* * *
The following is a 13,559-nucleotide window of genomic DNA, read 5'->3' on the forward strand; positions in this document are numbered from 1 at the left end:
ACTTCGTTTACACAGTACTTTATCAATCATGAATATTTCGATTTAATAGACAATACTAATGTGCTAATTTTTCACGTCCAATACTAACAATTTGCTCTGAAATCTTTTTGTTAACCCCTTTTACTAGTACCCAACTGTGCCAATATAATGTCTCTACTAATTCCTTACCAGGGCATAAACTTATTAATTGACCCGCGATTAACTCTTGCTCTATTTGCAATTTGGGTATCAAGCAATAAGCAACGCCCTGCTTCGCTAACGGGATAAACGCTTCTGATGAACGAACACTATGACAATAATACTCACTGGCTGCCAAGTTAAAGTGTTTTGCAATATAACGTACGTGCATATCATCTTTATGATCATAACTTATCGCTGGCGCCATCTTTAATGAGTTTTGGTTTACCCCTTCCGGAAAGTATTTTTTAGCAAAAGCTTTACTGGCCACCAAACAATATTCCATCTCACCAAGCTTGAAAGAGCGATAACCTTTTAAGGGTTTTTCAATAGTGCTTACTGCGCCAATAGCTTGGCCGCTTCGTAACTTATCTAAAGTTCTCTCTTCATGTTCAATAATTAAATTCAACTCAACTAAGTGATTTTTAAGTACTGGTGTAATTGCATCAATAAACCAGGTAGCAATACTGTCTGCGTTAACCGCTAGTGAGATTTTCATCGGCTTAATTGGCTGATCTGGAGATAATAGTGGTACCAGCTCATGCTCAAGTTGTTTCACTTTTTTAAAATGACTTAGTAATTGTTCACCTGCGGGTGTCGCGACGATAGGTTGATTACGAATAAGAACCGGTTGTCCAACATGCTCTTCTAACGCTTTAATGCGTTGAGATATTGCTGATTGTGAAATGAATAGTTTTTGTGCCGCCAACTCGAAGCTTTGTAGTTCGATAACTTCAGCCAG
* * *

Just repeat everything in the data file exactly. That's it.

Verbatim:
The following is a 13,559-nucleotide window of genomic DNA, read 5'->3' on the forward strand; positions in this document are numbered from 1 at the left end:
ACTTCGTTTACACAGTACTTTATCAATCATGAATATTTCGATTTAATAGACAATACTAATGTGCTAATTTTTCACGTCCAATACTAACAATTTGCTCTGAAATCTTTTTGTTAACCCCTTTTACTAGTACCCAACTGTGCCAATATAATGTCTCTACTAATTCCTTACCAGGGCATAAACTTATTAATTGACCCGCGATTAACTCTTGCTCTATTTGCAATTTGGGTATCAAGCAATAAGCAACGCCCTGCTTCGCTAACGGGATAAACGCTTCTGATGAACGAACACTATGACAATAATACTCACTGGCTGCCAAGTTAAAGTGTTTTGCAATATAACGTACGTGCATATCATCTTTATGATCATAACTTATCGCTGGCGCCATCTTTAATGAGTTTTGGTTTACCCCTTCCGGAAAGTATTTTTTAGCAAAAGCTTTACTGGCCACCAAACAATATTCCATCTCACCAAGCTTGAAAGAGCGATAACCTTTTAAGGGTTTTTCAATAGTGCTTACTGCGCCAATAGCTTGGCCGCTTCGTAACTTATCTAAAGTTCTCTCTTCATGTTCAATAATTAAATTCAACTCAACTAAGTGATTTTTAAGTACTGGTGTAATTGCATCAATAAACCAGGTAGCAATACTGTCTGCGTTAACCGCTAGTGAGATTTTCATCGGCTTAATTGGCTGATCTGGAGATAATAGTGGTACCAGCTCATGCTCAAGTTGTTTCACTTTTTTAAAATGACTTAGTAATTGTTCACCTGCGGGTGTCGCGACGATAGGTTGATTACGAATAAGAACCGGTTGTCCAACATGCTCTTCTAACGCTTTAATGCGTTGAGATATTGCTGATTGTGAAATGAATAGTTTTTGTGCCGCCAACTCGAAGCTTTGTAGTTCGATAACTTCAGCCAG